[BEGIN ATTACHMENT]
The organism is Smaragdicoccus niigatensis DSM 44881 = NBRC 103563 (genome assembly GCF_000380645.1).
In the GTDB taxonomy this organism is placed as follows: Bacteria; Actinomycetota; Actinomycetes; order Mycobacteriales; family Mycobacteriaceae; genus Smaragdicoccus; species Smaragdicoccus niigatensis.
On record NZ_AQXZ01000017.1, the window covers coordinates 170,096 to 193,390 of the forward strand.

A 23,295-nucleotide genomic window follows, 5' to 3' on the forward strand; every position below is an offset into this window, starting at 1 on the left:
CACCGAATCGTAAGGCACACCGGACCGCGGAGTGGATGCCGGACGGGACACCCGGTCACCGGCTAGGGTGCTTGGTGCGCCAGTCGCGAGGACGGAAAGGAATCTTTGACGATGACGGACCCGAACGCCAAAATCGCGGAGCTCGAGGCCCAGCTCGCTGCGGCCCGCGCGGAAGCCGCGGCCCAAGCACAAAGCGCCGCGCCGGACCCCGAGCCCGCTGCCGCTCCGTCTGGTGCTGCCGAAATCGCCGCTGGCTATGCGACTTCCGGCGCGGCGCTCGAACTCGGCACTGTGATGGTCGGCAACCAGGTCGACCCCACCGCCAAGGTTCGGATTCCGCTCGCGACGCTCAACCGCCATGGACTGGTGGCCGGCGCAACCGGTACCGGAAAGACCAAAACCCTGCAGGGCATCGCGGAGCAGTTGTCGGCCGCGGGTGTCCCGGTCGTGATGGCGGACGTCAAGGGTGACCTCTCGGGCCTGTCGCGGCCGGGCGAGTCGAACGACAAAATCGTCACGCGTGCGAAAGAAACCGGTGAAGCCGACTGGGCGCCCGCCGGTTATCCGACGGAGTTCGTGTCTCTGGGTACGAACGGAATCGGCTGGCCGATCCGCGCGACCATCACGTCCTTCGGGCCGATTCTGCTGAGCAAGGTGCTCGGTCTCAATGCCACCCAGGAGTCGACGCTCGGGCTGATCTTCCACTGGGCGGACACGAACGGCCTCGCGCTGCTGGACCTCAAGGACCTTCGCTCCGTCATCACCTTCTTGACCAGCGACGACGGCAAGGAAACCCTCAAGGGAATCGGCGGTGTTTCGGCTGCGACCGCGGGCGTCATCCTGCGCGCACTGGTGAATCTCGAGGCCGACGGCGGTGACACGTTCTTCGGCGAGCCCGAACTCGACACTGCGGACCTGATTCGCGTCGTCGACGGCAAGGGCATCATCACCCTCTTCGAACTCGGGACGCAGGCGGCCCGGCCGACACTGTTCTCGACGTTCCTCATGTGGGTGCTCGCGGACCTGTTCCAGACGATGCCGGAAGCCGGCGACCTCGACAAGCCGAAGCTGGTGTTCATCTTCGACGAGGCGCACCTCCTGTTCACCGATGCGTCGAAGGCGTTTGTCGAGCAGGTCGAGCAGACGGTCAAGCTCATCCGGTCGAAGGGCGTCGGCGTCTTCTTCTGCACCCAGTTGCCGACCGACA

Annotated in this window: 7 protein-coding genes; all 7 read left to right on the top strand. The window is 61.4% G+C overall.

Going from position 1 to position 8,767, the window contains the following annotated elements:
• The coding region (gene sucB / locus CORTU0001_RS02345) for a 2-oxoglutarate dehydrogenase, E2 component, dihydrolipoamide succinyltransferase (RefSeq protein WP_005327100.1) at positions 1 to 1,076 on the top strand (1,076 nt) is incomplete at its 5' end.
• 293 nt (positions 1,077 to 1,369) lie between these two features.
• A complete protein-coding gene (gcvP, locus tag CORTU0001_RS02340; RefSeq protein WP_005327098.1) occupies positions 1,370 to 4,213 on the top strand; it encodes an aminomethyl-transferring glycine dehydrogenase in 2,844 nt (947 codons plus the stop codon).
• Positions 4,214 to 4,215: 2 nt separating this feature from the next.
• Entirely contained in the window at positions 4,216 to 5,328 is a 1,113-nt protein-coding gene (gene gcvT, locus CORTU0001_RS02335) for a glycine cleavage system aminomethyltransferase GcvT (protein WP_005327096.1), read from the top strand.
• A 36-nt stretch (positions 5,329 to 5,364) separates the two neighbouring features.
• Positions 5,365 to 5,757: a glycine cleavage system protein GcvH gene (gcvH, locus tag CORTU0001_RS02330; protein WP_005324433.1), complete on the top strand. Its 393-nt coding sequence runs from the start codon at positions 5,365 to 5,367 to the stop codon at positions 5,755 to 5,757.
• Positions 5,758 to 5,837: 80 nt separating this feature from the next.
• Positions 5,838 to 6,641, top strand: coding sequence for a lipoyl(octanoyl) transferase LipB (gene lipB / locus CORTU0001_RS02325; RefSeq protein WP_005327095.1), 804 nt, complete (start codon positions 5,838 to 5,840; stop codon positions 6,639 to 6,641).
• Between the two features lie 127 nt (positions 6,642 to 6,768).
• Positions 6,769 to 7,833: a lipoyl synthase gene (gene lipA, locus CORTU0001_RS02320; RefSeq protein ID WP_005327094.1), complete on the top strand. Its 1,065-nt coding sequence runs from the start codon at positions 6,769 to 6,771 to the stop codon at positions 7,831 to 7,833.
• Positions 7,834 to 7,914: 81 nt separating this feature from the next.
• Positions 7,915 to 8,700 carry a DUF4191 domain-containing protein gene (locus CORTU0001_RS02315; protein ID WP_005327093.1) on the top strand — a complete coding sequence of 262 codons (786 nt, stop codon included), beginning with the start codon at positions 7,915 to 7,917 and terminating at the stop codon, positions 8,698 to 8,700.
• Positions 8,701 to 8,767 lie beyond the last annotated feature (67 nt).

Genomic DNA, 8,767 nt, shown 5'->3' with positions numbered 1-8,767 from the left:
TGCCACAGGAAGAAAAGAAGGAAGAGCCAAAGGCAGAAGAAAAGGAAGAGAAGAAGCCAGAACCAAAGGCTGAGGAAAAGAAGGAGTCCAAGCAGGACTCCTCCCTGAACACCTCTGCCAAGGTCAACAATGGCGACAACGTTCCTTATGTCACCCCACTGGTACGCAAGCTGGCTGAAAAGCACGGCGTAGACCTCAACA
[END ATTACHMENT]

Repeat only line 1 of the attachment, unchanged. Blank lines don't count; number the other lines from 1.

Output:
The organism is Smaragdicoccus niigatensis DSM 44881 = NBRC 103563 (genome assembly GCF_000380645.1).